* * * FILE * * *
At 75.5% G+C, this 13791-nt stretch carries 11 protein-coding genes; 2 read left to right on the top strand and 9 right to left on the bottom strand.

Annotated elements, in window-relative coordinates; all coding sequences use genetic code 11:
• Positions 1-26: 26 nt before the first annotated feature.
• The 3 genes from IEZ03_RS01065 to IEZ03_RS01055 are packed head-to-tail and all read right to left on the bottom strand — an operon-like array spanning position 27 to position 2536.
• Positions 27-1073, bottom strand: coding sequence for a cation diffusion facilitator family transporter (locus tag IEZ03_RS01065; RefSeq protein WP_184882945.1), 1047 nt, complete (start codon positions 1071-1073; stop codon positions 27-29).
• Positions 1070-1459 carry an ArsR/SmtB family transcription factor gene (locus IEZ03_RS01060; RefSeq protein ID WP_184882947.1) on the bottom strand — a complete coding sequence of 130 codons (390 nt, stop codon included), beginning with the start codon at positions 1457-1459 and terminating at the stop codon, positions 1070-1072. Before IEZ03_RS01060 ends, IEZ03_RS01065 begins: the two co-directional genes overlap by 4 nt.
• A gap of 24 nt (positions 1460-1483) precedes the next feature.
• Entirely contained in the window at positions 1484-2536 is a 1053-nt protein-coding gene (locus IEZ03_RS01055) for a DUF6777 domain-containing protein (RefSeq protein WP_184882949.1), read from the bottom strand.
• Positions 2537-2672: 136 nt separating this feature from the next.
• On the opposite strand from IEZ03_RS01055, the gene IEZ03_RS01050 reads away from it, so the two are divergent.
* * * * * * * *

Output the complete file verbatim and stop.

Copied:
At 75.5% G+C, this 13791-nt stretch carries 11 protein-coding genes; 2 read left to right on the top strand and 9 right to left on the bottom strand.

Annotated elements, in window-relative coordinates; all coding sequences use genetic code 11:
• Positions 1-26: 26 nt before the first annotated feature.
• The 3 genes from IEZ03_RS01065 to IEZ03_RS01055 are packed head-to-tail and all read right to left on the bottom strand — an operon-like array spanning position 27 to position 2536.
• Positions 27-1073, bottom strand: coding sequence for a cation diffusion facilitator family transporter (locus tag IEZ03_RS01065; RefSeq protein WP_184882945.1), 1047 nt, complete (start codon positions 1071-1073; stop codon positions 27-29).
• Positions 1070-1459 carry an ArsR/SmtB family transcription factor gene (locus IEZ03_RS01060; RefSeq protein ID WP_184882947.1) on the bottom strand — a complete coding sequence of 130 codons (390 nt, stop codon included), beginning with the start codon at positions 1457-1459 and terminating at the stop codon, positions 1070-1072. Before IEZ03_RS01060 ends, IEZ03_RS01065 begins: the two co-directional genes overlap by 4 nt.
• A gap of 24 nt (positions 1460-1483) precedes the next feature.
• Entirely contained in the window at positions 1484-2536 is a 1053-nt protein-coding gene (locus IEZ03_RS01055) for a DUF6777 domain-containing protein (RefSeq protein WP_184882949.1), read from the bottom strand.
• Positions 2537-2672: 136 nt separating this feature from the next.
• On the opposite strand from IEZ03_RS01055, the gene IEZ03_RS01050 reads away from it, so the two are divergent.